Co-working might be Ireland’s answer to space shortages

David Grin

In mid-2018, American-founded co-working market leader, WeWork, officially launched in Dublin at Iveagh Court. WeWork already has more than 5,000 employees in 562 locations across 32 countries, and now Ireland. Clearly, the call for these flexible shared workspaces is rising.

Sharing is caring

Co-working spaces generally offer a mix of hot-desks, private offices, meeting rooms, security services, and communal facilities. Hot-desks—a desk shared by multiple users over different shifts as opposed to each having their own personal desk—is, of course, the cheapest option. Among the many advantages of co-working, some facilities offer their members access to all locations country-wide, allowing them to book desk space in wherever they might need it.

Over the past decade, the trend of co-working in Ireland has grown and become a statement choice for world-class businesses about how contemporary offices should function and what millennial employees have come to expect. The Financial Times ran a story about this generational shift in 2016: “If co-working is the future, big businesses want a piece of it. Corporate employees are swapping suits for jeans and occupying desks at co-working spaces, traditionally a refuge for freelancers, start-ups and workers in the creative sectors seeking companionship and the use of a photocopier. The appeal for blue-chip employees is clear: the vibe is cool, working alongside energetic start-ups and techies.”

Co-working brings like-minded companies and people together in the same space, often allowing for even more business to develop and grow. People meet, exchange ideas, then business cards, and so the ball starts rolling. It also means that companies avoid the overhead costs of owned office space—costs like tax, maintenance, parking, insurance, cleaning and amenities. Shared working spaces will also help lower the global carbon footprint in the long-term. It is challenging to find anything negative about it.

David Grin
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Shifting to share

These flexible sharing arrangements might appear to offer a lesser degree of certainty, however, on paper, they can be more profitable. The margins increase with the standard of the premises and the quality of services offered. The potential opportunities for landlords who are in a position to respond are very real.

To put it into context, in 2017, 8% of all office leasing in Dublin was for co-working space, a figure expected to increase exponentially by the end of 2019. It is estimated that by 2030 as much as 45% of the global office market will be flexible space. This is more than a mere trend that cannot be ignored by landlords or developers. At this juncture, commercial landlords have two significant options—either to seek a co-working service provider tenant such as WeWork, only realistic for large spaces, or to begin offering greater flexibility and a wider range of services to individual businesses. Beginning to compete with co-working providers for small business tenants can be done if the landlord first understands what they are competing with, at the very least by visiting some of the nearby hot-spots to see what tenants are being offered.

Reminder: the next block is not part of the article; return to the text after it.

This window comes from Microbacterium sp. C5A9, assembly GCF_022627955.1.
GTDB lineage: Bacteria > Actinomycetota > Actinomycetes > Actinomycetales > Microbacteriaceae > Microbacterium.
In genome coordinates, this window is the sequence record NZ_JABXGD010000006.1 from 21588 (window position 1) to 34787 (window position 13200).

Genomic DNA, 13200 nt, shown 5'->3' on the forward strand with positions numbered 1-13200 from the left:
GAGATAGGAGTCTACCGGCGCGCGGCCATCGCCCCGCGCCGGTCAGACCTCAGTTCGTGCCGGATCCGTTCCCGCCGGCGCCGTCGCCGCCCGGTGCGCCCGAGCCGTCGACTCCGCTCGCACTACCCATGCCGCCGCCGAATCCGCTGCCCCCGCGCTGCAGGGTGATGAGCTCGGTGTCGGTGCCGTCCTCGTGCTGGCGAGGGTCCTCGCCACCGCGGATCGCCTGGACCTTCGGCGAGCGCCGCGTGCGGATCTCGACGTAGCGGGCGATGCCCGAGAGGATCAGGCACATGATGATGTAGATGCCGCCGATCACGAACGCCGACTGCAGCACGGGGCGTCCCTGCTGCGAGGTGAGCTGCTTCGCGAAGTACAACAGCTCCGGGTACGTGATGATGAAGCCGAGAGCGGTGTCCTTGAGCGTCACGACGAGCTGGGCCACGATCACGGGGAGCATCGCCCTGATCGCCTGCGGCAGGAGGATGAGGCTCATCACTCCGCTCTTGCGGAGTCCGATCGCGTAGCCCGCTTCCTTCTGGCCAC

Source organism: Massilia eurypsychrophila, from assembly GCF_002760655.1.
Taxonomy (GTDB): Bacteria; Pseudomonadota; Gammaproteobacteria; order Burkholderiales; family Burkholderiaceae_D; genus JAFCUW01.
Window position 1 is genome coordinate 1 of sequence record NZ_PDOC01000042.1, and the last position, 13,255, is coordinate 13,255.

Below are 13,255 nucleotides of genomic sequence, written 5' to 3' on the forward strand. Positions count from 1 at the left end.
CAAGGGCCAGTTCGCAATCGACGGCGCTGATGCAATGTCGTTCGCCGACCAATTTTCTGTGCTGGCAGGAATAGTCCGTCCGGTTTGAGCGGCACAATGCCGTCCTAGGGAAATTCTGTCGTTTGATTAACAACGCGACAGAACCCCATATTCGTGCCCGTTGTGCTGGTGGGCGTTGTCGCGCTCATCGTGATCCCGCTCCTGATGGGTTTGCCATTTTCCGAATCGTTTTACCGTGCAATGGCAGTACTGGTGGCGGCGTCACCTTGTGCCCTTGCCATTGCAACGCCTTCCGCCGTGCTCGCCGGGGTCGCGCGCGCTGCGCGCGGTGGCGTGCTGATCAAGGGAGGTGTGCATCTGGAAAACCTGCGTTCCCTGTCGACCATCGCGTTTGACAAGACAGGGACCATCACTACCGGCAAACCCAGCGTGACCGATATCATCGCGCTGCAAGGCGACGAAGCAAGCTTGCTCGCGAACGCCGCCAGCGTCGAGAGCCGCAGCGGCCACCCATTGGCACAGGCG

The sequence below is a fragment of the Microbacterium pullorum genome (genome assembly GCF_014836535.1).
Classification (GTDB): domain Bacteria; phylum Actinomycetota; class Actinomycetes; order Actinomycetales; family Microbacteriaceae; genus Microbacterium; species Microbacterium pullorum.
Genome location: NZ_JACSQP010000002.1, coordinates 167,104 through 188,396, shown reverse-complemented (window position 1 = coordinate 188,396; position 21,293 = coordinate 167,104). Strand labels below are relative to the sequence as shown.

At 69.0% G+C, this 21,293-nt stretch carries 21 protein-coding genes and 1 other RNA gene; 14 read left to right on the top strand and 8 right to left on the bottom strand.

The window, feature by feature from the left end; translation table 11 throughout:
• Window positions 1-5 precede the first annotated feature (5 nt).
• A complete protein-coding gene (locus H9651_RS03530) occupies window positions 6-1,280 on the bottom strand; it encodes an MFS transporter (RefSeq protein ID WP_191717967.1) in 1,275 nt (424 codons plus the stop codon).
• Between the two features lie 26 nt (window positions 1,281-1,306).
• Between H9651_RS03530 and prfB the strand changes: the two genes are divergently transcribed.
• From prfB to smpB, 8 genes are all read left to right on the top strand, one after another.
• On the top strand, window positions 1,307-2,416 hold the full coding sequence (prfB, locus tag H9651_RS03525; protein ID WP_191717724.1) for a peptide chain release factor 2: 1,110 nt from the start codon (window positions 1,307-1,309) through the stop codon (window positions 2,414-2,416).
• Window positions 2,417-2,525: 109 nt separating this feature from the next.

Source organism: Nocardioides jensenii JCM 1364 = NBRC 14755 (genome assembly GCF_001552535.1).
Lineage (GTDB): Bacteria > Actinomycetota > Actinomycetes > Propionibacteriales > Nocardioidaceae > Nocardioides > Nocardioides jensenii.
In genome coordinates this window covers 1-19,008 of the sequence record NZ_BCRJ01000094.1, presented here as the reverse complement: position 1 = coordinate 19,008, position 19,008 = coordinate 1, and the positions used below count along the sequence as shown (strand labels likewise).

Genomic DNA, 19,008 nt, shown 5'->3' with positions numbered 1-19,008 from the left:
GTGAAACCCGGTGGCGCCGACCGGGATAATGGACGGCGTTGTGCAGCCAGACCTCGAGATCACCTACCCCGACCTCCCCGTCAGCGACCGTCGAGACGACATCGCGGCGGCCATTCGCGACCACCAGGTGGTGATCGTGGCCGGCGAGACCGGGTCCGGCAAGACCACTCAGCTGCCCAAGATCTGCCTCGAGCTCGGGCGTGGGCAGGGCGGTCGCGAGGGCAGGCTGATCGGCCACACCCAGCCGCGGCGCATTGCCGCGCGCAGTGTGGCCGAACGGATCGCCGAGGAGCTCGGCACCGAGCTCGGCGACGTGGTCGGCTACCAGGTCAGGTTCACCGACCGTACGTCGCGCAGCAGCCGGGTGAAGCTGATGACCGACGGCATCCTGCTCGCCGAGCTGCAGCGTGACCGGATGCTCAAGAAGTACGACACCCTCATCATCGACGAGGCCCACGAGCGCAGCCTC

Co-working is great for single-person businesses, but once a business grows, there is a greater need for privacy which open offices do not provide, and private suites within co-working spaces can be expensive depending on the location. Perhaps this is the offering to start with—affordable private offices for small businesses within a large building with the possibility of expansion. Landlords will also need to offer and therefore provide an overall package—rent including rates, insurance, weekly cleaning, waste disposal, quality cafeteria facilities that encourage inter-business networking and community building, internet and phone lines. Reception services, communal meeting rooms, and on-sight parking will be big pluses.

We want to share

While the initial driver for this sector was affordability, desks and private offices in quality co-working spaces are now higher than average market rents, clearly indicating that cost is no longer the main factor—flexibility is. This flexibility, coupled with quality amenities, good coffee, and empowering company, is proving co-working to be the way of the future.

In fact, Dublin has been ranked 19 out of the top 30 cities in the world for the best environment for the technology sector, a ranking which was boosted by access to co-working spaces. The ‘Tech Cities in Motion’ index by property agent Savills measures cities based on six categories: Business environment, tech environment, city life and wellness, talent, real estate costs, and mobility. According to the index, co-working providers accounted for 13.5% of the office space market in Dublin in 2018, where the average cost for a co-working desk in a private office is €670 per month, higher than the average cost of €590 across the remaining 29 cities in the index. The highest co-working cost for a desk in a private office was San Francisco, where averaged $1,050 (€930) per month.

Despite concerns about Brexit and what it will mean for the European economy, Ireland’s economy, workforce, and property market are on the rise. It seems there may be little to worry about here and heaps of opportunity instead.

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